Tuesday, January 15, 2019

Western Italian Style

“Western, Italian Style”: A behind-the-scenes look at the making of Sergio Corbucci’s “Il Grande Silenzio” and other Spaghetti Westerns

Night Flight HQ
By Bryan Thomas

We here at Night Flight HQ love Spaghetti Westerns, the hundreds of mostly Italo-Spanish, italo-German, Italo-French or Italo-British productions that typically made during a ten year period (1964 to 1973), films that helped to launch the careers of anti-hero western characters played by Clint Eastwood and Franco Nero.

In 1968, director Patrick Morin gave us Western, Italian Style, a wonderfully informative short documentary intended to give American TV viewers a look behind-the-scenes at what was still a relatively unknown revisionist style of western movie called “Spaghetti Western,” a nickname given to typically Italo-American productions, many of them filmed on sets are located in the desert of Tabernas, near Almería, a city in the southeast of Spain, which looked very much like the deserts of across-the-border Mexico or the American southwest.

We also get to see several non-U.S. actors too, like Tomas Milian, Jean-Louis Trintignant and Klaus Kinski — the latter two seen on the set of Sergio Corbucci’s seventh Spaghetti Western, Il Grande Silenzio, or The Great Silence, which was originally denied distribution in the U.S. due to its over-the-top violence.

The Great Silence — which boasts one of Ennio Morricone‘s most beautiful film scores, including this haunting theme song — was so violent, in fact, that it was given an “18 rating,” meaning that audience members in Italy needed to be at least eighteen years of age to see one of Corbucci’s best films in theaters, which certainly didn’t bode well for box office success (the film provides us with a rare look at the then-active, now defunct Cinecitta Studios in Rome).

We see Corbucci talking on the set of The Great Silence, about the violence in the film and the nature of violence in Spaghetti Westerns in general, comparing what the viewer might see in comparison to the violence seen in the popular James Bond franchise.

Corbucci even shot an alternate, more upbeat and essentially non-verbal ending for The Great Silence for certain film markets, mainly North African countries and Japan, but it’s unlikely the less-bleak ending — which was filmed without direct sound, like many Spaghetti Westerns — was ever used.

Jean-Louis Trintignant, one of The Great Silence‘s lead actors, espouses during the documentary about how he’d practice quick-drawing his pistol by pulling a sock off his hand and then reaching for a long-steamed artichoke in his pocket.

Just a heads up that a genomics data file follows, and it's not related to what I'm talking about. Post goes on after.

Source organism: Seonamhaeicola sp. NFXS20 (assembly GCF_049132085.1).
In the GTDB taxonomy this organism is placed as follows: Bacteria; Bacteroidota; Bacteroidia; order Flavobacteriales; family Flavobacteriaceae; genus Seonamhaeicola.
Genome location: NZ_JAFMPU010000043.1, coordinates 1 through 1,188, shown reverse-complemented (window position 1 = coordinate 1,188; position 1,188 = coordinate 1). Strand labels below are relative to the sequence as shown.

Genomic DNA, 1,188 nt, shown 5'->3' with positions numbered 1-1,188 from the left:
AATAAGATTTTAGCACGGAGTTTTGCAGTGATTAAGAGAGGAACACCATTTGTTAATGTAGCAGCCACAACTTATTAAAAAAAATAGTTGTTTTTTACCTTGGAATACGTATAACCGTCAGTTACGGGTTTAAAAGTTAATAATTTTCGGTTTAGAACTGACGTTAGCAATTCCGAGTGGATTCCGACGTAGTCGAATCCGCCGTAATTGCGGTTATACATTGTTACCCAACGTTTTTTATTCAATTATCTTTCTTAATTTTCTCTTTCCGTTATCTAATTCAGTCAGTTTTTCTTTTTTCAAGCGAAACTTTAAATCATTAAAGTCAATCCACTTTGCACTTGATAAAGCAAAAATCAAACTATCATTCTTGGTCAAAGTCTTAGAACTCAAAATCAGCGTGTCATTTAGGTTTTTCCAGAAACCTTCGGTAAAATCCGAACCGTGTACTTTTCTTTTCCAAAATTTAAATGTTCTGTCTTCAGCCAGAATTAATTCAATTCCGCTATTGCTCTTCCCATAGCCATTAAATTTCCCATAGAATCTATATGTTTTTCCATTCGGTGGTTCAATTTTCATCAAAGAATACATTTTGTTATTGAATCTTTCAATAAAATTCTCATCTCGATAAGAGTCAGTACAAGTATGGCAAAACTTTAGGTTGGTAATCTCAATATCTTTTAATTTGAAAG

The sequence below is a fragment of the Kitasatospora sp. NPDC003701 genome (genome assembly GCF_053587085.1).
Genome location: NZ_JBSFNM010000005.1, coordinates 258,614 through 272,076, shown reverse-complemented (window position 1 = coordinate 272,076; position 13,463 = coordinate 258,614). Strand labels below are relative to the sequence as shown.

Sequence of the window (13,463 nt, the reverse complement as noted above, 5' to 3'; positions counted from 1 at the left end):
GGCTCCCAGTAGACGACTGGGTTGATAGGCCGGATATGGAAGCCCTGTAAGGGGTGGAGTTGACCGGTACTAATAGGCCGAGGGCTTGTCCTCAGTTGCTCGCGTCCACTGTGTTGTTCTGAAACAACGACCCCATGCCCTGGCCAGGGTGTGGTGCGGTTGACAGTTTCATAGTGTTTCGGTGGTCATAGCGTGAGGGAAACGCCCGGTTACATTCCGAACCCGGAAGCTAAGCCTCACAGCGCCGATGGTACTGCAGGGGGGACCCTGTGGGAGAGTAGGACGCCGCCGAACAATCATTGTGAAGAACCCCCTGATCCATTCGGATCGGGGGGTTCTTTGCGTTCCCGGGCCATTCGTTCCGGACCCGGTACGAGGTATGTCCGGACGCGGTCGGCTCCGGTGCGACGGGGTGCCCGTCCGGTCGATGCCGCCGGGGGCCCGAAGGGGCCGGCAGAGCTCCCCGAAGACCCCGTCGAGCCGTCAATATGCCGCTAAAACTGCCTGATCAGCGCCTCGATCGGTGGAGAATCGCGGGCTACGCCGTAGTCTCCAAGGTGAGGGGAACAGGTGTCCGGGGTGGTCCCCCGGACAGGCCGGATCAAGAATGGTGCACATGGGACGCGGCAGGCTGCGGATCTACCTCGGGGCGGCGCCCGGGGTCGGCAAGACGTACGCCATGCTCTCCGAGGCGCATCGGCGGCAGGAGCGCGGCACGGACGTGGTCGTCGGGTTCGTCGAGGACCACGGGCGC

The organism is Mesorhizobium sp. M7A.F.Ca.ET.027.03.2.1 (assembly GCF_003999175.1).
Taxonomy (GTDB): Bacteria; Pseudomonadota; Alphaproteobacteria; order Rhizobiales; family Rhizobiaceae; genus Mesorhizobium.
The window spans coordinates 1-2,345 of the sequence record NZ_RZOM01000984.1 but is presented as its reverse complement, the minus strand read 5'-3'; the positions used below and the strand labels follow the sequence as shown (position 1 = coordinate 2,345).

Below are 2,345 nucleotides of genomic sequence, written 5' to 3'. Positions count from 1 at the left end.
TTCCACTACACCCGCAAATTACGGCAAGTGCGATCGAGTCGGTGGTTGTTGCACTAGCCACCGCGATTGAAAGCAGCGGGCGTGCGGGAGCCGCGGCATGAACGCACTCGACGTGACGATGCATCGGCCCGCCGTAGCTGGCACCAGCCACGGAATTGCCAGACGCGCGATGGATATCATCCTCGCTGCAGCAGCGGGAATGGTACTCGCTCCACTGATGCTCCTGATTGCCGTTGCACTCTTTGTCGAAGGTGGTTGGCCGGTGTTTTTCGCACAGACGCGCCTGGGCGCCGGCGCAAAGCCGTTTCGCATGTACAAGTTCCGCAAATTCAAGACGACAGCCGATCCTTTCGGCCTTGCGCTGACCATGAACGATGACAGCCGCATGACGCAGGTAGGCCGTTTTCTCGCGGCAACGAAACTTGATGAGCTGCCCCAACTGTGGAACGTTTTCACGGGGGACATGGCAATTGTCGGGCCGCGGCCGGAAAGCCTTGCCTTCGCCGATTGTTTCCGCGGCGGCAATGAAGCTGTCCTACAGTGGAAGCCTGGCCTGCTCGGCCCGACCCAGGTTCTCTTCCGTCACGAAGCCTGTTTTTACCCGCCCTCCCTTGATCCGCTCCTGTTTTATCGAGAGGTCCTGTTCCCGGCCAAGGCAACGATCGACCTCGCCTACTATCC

He wears gloves during the film, which takes place during a cold, snowy winter setting — lensed on location near Cortina d’Ampezzo, in the Dolomites, the heart of the southern Alps in the Veneto region of Northern Italy, although we also in the documentary see how lots of white shaving cream was used when there wasn’t enough snow on the ground — and it’s a pretty safe bet that Quentin Tarantino is a big fan of the film as it has to have been one of the inspirations for his most recent movie, The Hateful 8.

We’re also given a behind-the-scenes look at Sergio Leone’s Once Upon a Time in the West, Sergio Sollima’s Corri, Uomo, Corri (Run, Man, Run), and two by director Enzo G. Castellari — Ammazza Tutti e Torna Solo (Kill Them All and Come Back Alone), and I tre che sconvolsero il West (also known as Vado, vedo e sparo), the 1968 Spaghetti Western released in the U.S. as One Dollar Too Many, starring Antonio Sabàto, John Saxon, and Frank Wolff.

The documentary also shows a stuntman readying himself for a scene, and a quick visit to a studio armory, where we see an impressive collection of rifles and pistols used in Spaghetti Westerns, including a carbine — a long-handled guns, bigger than a pistol, but smaller than a full rifle — used by Lee Van Cleef in the film For A Few Dollars More. We also see a demonstration of the destructive power of wax bullets, which were used in many classic Spaghetti Western shooting scenes.

The documentary also gives us a chance to see the Bunkhouse Saloon, a club in central Rome that served as a home-away-from-home hangout for Americans, where an act named John and Wayne (John Ireson and Wayman Parham) provide musical entertainment (they also sing the song that plays during the doc’s title sequence).

We asked Night Flight’s resident Spaghetti Western expert Eric Zaldivar what his thoughts were about Western, Italian Style, and here’s what he told us:

“It’s such a thrill to see even fleeting footage of Rome during this time period, Spaghetti Western ground zero, during the genre’s most prolific year! To an American who loves these movies, it is hard to imagine there was ever a time and place where a programmer as unknown as If You Meet Sartana Pray For Your Death was ever grandly advertised in poster form on the streets of a metropolitan area. Frank Wolff, the American actor who appeared in some of the best entries of the genre (Once Upon a Time in the West, The Great Silence, God Forgives …I Don’t) and also one of the worst (I Came, I Saw, I Shot), is kinda the perfect choice for narrator of this television doc. His expansive credentials lend his scripted words credence since he experienced varying levels of productions…the good, the bad and the ugly.”

Western, Italian Style was made available as an extra feature on the Blue Underground DVD release of Run, Man, Run. It’s also available on the French-made Canal + DVD of The Great Silence, and as an extra feature on the German-made Koch Media DVD release of Spara, Gringo, Spara.

You Tube link to Western, Italian Style

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